Heart of Glass
By David Daniel
Walking along the beach with Jasmyn, holding her hand, both bundled against the mid-February air, William found himself thinking of another time, another woman . . .
“Oh my God!” Lucinda had squealed. “Thank you!”
William blushed when she kissed him. “It’s only glass.” He’d been careful to pitch it between modesty and outright apology.
“It’s as good as a diamond, or a pearl. Better! It’s personal and one of a kind.”
“I know you like beach glass . . .” he’d said. And, holding hands, off they’d gone, walking into the warm summer darkness of the park.
Where was Lucinda now? And Janis, Bonnie, and Gwen . . . and so many others. Fiona and Faye. He didn’t know, but he smiled at the knowledge that he had shown all of them a little romance.
He hardly could have foreseen it all those years ago when he first came upon Valentine’s Cove. That was the name he gave it later, and he had thought of it from time to time in the decades since. He’d been barely seventeen, out with his friend Ken on Ken’s boat, fishing in Boston harbor. It was hot and the fish weren’t biting, so they anchored off one of the outer harbor islands and took a break. William donned a dive mask and snorkel and swam into the cove.
Which was where he found it.
The water was clear, aflicker with shimmering bands of sunlight, and he realized that what he had mistaken for a bottom of bright pebbles was actually something else. He dove and plucked up a handful and waded ashore. It was true. Sea glass. Even the steep slope of the beach was glass, thousands of pieces, all smoothed to a velvet softness. They tinkled and shushed under his bare feet as he walked.
Later he would come to understand that it was a phenomenon of the tides and currents that somehow swept up every glass bottle tossed into the harbor—and in those days there were a lot—and carried them into this tiny cove on the uninhabited island. Some of them inevitably broke on the rocks or simply filled with water and sank, and the unceasing action of the waves did their work. William gathered up handfuls, filled a pair of plastic bags.
There were pieces of glass an opaque creamy white, and ginger-ale-bottle green, beer-bottle brown, and the cobalt blue which he imagined came from medicine vials used back in the old days at the hospital for incurables on another island. There were also rarer colors—the pale pink glass (of the kind he’d given to Molly, his first true girlfriend), ruby red, even a burnt orange—which he’d once fashioned into a necklace by drilling holes in the smooth shards and passing a strand of silk string through and presented to Dineen, whom he had almost married.
And over the years he had found that beach glass was the perfect touch of romance to give girls, and then women: a small personal treasure from the sea, each such presentation prefaced by a brief tale of his having found it only the day before and plucked it with her in mind. It wouldn’t have been good policy to tell of Valentine’s Cove and the bags of glass.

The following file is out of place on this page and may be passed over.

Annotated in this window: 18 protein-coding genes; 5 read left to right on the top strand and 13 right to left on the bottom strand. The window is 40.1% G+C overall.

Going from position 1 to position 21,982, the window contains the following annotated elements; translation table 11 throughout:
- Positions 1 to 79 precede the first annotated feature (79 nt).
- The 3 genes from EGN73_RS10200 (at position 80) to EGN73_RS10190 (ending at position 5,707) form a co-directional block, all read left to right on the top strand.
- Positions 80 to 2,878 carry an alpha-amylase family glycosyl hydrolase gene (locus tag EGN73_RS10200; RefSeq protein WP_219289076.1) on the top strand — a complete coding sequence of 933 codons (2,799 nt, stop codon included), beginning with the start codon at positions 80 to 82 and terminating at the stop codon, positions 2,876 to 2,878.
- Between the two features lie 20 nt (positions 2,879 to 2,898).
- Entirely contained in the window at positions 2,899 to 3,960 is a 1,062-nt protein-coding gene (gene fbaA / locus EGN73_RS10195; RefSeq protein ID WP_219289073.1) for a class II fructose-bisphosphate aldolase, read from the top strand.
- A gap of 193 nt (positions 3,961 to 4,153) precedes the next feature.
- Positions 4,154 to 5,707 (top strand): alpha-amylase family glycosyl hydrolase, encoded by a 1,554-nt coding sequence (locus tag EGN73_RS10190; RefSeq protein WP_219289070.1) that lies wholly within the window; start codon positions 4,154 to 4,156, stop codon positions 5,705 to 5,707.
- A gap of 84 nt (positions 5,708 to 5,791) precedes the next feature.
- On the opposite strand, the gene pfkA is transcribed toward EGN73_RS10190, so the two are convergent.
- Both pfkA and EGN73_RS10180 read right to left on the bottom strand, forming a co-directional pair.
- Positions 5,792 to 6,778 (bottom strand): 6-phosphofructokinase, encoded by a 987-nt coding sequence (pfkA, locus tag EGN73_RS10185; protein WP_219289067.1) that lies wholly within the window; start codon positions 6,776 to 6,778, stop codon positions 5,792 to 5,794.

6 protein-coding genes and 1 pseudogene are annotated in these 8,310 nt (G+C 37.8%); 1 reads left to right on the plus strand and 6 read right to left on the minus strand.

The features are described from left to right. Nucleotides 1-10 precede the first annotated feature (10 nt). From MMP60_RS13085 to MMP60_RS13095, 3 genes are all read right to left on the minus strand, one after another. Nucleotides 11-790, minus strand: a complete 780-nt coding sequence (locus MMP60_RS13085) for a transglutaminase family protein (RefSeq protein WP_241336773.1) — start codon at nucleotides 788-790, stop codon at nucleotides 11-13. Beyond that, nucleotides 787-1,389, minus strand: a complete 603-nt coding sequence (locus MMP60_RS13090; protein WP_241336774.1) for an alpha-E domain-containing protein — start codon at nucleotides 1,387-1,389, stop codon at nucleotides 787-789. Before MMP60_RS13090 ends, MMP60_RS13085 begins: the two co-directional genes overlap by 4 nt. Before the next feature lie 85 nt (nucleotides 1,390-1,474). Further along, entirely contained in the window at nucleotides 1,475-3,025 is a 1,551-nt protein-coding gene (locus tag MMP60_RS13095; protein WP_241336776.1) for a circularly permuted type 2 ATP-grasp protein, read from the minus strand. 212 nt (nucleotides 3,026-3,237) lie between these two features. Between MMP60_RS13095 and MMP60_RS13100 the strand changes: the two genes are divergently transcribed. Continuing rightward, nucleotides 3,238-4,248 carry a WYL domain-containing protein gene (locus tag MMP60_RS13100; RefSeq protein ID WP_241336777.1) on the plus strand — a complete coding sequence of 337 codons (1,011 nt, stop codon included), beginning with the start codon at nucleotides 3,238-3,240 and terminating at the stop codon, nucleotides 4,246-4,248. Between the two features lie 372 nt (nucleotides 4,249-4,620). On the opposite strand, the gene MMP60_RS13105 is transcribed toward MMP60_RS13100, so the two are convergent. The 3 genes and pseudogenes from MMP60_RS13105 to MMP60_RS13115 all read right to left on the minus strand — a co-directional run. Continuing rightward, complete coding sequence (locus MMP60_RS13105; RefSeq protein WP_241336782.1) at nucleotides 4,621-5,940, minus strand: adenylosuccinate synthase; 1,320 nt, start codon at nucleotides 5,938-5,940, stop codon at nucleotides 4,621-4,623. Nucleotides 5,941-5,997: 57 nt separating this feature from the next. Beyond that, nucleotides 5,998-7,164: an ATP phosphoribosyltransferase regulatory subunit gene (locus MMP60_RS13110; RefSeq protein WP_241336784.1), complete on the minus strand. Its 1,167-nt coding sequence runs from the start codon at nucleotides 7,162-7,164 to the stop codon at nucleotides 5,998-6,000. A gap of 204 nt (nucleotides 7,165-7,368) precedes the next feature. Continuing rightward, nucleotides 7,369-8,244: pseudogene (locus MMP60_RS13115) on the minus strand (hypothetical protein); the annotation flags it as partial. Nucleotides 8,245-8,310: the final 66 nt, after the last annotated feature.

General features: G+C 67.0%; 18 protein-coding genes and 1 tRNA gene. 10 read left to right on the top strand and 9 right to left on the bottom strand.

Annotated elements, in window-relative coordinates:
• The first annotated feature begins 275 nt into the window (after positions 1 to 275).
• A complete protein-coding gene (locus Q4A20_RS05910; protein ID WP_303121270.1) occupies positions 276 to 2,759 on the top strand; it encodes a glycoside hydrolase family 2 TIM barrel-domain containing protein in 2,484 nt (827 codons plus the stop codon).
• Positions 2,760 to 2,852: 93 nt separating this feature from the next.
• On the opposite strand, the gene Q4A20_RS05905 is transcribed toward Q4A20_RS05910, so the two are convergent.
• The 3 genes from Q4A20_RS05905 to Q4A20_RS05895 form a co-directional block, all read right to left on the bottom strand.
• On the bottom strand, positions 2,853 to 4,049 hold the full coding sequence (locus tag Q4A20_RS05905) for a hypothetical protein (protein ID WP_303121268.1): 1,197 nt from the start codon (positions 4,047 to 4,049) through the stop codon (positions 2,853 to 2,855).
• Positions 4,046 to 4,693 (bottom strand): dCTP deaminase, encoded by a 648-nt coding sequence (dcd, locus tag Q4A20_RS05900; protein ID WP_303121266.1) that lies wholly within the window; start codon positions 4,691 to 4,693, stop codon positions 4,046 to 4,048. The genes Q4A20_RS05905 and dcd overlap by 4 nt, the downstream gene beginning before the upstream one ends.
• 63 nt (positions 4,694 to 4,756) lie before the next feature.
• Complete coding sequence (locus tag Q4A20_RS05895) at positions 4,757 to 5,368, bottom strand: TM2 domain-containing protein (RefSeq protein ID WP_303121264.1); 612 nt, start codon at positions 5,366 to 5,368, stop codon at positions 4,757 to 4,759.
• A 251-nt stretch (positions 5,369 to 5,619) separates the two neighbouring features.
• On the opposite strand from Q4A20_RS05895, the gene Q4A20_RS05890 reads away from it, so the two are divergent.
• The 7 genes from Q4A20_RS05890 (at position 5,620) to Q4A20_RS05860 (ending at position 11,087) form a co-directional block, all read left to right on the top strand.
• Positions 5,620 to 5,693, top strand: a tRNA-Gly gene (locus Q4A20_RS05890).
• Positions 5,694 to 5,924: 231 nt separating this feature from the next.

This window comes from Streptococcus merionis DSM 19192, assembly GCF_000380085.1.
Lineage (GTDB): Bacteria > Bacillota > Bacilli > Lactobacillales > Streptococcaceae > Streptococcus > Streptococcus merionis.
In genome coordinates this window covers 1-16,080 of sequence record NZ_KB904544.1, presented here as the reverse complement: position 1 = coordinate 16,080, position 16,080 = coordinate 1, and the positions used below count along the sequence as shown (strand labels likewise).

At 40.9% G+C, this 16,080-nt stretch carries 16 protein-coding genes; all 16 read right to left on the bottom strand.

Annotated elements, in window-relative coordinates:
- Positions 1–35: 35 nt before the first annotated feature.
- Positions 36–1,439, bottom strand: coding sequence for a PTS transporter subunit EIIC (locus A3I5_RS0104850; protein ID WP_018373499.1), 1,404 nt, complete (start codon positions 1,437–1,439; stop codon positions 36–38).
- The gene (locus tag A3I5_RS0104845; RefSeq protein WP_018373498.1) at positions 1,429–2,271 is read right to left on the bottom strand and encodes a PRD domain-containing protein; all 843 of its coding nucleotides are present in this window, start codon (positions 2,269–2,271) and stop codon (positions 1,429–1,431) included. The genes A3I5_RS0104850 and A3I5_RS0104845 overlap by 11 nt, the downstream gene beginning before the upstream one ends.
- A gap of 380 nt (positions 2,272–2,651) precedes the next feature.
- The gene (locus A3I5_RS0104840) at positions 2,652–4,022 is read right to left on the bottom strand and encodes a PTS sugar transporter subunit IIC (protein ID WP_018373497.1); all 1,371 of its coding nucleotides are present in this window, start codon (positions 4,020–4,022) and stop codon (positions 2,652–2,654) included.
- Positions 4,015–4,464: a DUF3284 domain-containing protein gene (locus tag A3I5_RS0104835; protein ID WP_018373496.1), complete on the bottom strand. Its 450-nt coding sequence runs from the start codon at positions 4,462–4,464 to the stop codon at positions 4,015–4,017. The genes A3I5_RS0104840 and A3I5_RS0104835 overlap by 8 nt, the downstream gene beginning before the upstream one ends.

And now, after a lifetime of romancing women, he had just about exhausted his supply of sea glass. Only a single piece remained. He could no longer remember where that cove, or even the island, was. Lately he had begun to study a map of the harbor, hoping it might jog a memory of that long-ago fishing trip, but there were a lot of islands, many coves. He would even have contacted the friend, except Ken had suffered a stroke and was living on the West Coast.
So what to do? Give away this last piece to Jasmyn? She was alluring, certainly: tall, ten years younger than his fifty. She was confident, knew her own mind. And had good hair.
But suppose it wasn’t Jasmyn he would want to stay with? What if he met someone new, more exotic and exciting, younger, with better hair, next week, next month, next year?
Romance enough for a lifetime . . . and after this he was out of glass. Maybe it was a sign. Jasmyn was a prize, after all. And tomorrow was Valentine’s Day—so everything had come full circle somehow. Dammit! He’d do it.
He stopped walking. With the hand not holding Jasmyn’s he reached into his coat pocket. His heart swelling with hope, he drew out the piece of silken-soft pale green glass. The very last one. “I found this and thought of you.”
She took it, frowning.
“Beach glass,” he said.
“Whatcha givin’ it to me for?”
“Well, the color, kind of like . . . your eyes.”
“What the hell?”
“It’s . . . unique, it’s . . .” He experienced a throb of panic. This was something new. “I found it for you.”
“There’s broken glass everywhere.”
“Yeah, but . . . but feel it. It’d take a hundred years for—”
“You bring me out here for this? If this is supposed to substitute for real jewelry, Billy boy, forget it!” And she drew back and flung piece of glass way out into the water, where William could only watch as it sank beneath the gray waves, romance sinking with it.
David Daniel, a frequent contributor to this site, is a prolific novelist and writer, and a former high school teacher.